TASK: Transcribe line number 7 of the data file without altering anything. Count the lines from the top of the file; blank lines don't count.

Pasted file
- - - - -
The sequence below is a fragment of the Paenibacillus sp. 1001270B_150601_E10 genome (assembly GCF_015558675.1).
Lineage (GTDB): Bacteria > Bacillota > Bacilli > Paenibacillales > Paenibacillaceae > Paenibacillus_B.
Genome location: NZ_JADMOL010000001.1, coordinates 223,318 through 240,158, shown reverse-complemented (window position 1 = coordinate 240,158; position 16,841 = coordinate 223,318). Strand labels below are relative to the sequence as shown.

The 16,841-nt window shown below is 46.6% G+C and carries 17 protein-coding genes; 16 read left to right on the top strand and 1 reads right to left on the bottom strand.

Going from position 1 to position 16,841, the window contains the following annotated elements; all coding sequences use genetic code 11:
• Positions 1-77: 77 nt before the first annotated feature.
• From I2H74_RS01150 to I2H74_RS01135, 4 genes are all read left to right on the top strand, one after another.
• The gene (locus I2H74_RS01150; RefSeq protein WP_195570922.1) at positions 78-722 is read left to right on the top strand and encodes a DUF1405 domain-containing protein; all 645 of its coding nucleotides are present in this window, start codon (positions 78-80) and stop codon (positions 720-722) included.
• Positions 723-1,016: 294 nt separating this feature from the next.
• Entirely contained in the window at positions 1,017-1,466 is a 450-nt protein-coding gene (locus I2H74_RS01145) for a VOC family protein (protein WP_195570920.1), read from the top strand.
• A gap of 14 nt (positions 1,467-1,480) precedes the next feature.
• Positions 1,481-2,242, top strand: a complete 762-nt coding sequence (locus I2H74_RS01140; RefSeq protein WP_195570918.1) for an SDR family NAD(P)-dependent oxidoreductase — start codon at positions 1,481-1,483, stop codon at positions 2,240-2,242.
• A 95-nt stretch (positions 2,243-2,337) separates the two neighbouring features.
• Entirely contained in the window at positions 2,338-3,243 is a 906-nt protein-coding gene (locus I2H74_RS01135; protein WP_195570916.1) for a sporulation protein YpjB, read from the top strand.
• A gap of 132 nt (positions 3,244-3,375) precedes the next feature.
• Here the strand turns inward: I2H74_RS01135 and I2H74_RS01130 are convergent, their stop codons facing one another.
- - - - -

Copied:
• From I2H74_RS01150 to I2H74_RS01135, 4 genes are all read left to right on the top strand, one after another.